Esotericism (XLI): The “system” (3)

Esotericism (XLI): The “system” (3)

- in Esotericism

1. Today I shall continue with the inconsistencies or discordances in the teaching of Gurdjieff and Ouspensky with the reminder that G preferred to call his “fragments” while O and followers felt pride on their “system”.

In In Search of the Miraculous G seems to say very little on attention. He takes it for granted that his listeners know what it is and so connects it chiefly with self-remembering. Thus the line of attention is directed towards the (I ←———-→ object of observation) phenomenon that is to be observed (seen, heard or whatever) and simultaneously covers the subject (I, myself, or,) whoever is observing thus “remembering oneself”. (Ouspensky’s In Search… p 119). On other occasions G simply connected this function with the working of the centres and with different states of consciousness. But how is attention controlled, whence does it come and what sort of energy is it? We are not told.

O dealt with this subject in much the same way, taking it only a bit further.

2. G Beckwith deals extensively with attention and brings in the four stages which Dr. Roles simplified from the Philokalia:

a) prosbolē (= ‘impact’ as impressions fall on mind);

b) sunduasmos (= ‘combination, conjoining’ of attention with (a) particular (set of) impression(s);

c) sunousia (= ‘merging’ as attention is lost in the impression);

d) pathos (= ‘suffering’ as by repetition it becomes habit/addiction: pp 154-5, Ouspensky’s Fourth Way).

The Philokalia is a superb-collection of sayings, short and long, of saints and mystics of the Eastern Church and, naturally, is coloured by the Christian monastic experience. Beckwith does give the 5 stages in the Greek version which are more expressive: after sunduasmos comes sunkatathesis ‘assent of mind/desire/will’; then the term is not sunousia but aichmalosia ‘captivity of attention’ followed by pathos (p 326).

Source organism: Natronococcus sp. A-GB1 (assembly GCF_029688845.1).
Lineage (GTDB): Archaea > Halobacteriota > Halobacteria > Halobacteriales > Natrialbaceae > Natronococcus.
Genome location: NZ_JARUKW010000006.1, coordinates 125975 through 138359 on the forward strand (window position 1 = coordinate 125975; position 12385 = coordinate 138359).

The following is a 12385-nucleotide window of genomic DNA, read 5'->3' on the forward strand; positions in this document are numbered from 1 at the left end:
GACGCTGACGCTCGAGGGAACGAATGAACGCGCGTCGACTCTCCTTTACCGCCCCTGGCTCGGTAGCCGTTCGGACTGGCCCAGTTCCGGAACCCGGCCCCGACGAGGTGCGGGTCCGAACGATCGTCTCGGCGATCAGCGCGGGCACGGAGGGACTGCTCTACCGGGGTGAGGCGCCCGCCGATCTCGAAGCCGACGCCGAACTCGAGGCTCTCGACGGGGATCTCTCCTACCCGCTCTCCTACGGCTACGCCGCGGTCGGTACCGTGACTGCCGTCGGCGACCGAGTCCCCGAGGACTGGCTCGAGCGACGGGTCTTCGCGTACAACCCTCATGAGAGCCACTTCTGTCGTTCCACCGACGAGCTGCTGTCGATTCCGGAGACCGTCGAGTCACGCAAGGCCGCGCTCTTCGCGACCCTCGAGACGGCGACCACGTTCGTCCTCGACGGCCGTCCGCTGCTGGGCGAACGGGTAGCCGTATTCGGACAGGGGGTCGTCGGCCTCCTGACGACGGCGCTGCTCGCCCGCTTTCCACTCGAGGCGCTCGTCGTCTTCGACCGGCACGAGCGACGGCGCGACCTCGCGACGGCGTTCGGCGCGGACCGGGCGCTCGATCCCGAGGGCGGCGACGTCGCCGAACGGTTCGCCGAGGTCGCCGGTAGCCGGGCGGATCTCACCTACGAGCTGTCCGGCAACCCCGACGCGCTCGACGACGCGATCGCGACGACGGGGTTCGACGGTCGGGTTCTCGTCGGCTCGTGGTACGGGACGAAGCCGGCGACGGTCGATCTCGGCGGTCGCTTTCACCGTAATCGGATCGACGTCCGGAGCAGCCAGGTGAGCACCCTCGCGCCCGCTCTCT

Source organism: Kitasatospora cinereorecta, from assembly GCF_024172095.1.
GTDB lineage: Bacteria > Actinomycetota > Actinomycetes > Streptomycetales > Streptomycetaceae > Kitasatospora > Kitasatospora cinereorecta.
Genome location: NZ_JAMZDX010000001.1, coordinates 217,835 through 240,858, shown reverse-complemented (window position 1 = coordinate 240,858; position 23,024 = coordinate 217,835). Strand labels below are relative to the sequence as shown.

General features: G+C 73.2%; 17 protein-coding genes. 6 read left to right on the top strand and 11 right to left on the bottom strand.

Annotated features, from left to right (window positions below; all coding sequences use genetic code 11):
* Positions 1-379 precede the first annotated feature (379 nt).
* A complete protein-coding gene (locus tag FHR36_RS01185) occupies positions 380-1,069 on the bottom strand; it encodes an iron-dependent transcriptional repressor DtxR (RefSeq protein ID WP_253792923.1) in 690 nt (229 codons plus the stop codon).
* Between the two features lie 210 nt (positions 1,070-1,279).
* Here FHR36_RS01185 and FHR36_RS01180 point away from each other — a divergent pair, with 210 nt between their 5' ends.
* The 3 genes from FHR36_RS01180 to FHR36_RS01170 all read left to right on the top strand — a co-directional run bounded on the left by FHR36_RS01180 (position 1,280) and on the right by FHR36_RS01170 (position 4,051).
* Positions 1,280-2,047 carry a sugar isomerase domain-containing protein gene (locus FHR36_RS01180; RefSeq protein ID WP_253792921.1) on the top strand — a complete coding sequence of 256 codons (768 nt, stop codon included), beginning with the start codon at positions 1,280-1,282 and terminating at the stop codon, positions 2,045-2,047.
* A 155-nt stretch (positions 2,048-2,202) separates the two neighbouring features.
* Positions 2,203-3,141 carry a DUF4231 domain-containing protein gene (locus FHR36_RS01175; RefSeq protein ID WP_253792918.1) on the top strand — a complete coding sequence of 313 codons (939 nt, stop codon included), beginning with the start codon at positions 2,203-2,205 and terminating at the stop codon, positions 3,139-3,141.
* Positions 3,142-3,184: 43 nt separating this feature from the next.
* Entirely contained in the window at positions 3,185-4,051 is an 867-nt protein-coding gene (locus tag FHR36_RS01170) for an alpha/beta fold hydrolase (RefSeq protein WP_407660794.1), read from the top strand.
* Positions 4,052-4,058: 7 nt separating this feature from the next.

Beckwith also presents Śankarācārya’s comments on attention pointing out that ordinary man has “floating attention” or no attention (p 167), but it seems that the Indian guru did not give the 5 stages of attention that are known in the Vedic Tradition.

3. I mention all this because the process described above is one-way and inexorable, as though people are condemned to and up in captivity and suffering.

Of course, this is not true. If it were, men would have no chance of observing dispassionately, of self-remembering, of liberating themselves from the terrible state of “identification”, which corresponds to sunousia and aichmalosia that is ‘merging/captivity’.

G does warn against identification (In Search …150-151) saying that it is almost a permanent state and “freedom is first of all freedom from identification”. O too warns about it (A Further Record … ch 4) in much the same way.

However, neither G nor O explain how one frees oneself from this terrible condition. If one remembers suddenly and by the grace of God, well and good; otherwise one is doomed.

Other followers (K. Walker, M. Nicoll, J. Bennett et al) are no better. M Nicoll in his Psychological Commentaries (vol 1 p 70) writes of only 3 kinds:

a. zero attention, which characterizes mechanical divisions of centres;

b. attention that does not require effort, but is attracted and needs only the keeping out of irrelevant things;

c. attention that must be directed by effort and will.

4. In the Vedic Tradition there are 5 states of attention with an opportunity of escape. This comes at the second stage when attention is about to “conjoin” with the attractive object. Here, if one knows about it, observes that the interest has flared up and has the extra energy to remember not to identify. If one does this, then his attention is free to expand or concentrate to one point and be free from attachment and identification: one can self-remember at the same time. Otherwhise, one will fall into identification, captivity and delusion (called mūḍha in Sanskrit). Leon Maclaren of the School of Economic Science alone, as far as I know, in his lectures formulated the act of attention in this way in English terms.

Now then, repeated identification certainly produces suffering in the long run while repeated timely disengagement leads to controlled attention. This is the 6th aspect of the aṣṭaṅga-yoga, the eightfold system of Pataňjali, which is termed dhāraṇā: mindful attention or consciousness directed and held at any one point (but not captured).

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